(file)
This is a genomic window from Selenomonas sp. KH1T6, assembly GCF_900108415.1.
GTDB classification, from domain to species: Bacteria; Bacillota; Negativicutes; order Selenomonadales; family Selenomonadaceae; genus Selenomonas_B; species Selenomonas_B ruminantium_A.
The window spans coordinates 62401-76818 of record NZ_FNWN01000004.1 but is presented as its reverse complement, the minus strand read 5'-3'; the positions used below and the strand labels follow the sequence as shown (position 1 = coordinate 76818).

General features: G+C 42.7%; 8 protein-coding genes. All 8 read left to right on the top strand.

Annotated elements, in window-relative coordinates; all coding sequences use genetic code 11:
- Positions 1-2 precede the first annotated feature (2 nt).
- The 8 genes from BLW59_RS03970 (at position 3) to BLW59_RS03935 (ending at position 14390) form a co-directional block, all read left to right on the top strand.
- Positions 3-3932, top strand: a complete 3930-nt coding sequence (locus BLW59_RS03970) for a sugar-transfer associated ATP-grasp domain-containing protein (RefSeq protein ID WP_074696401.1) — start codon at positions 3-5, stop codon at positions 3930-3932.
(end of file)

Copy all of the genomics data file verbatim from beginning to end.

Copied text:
This is a genomic window from Selenomonas sp. KH1T6, assembly GCF_900108415.1.
GTDB classification, from domain to species: Bacteria; Bacillota; Negativicutes; order Selenomonadales; family Selenomonadaceae; genus Selenomonas_B; species Selenomonas_B ruminantium_A.
The window spans coordinates 62401-76818 of record NZ_FNWN01000004.1 but is presented as its reverse complement, the minus strand read 5'-3'; the positions used below and the strand labels follow the sequence as shown (position 1 = coordinate 76818).

General features: G+C 42.7%; 8 protein-coding genes. All 8 read left to right on the top strand.

Annotated elements, in window-relative coordinates; all coding sequences use genetic code 11:
- Positions 1-2 precede the first annotated feature (2 nt).
- The 8 genes from BLW59_RS03970 (at position 3) to BLW59_RS03935 (ending at position 14390) form a co-directional block, all read left to right on the top strand.
- Positions 3-3932, top strand: a complete 3930-nt coding sequence (locus BLW59_RS03970) for a sugar-transfer associated ATP-grasp domain-containing protein (RefSeq protein ID WP_074696401.1) — start codon at positions 3-5, stop codon at positions 3930-3932.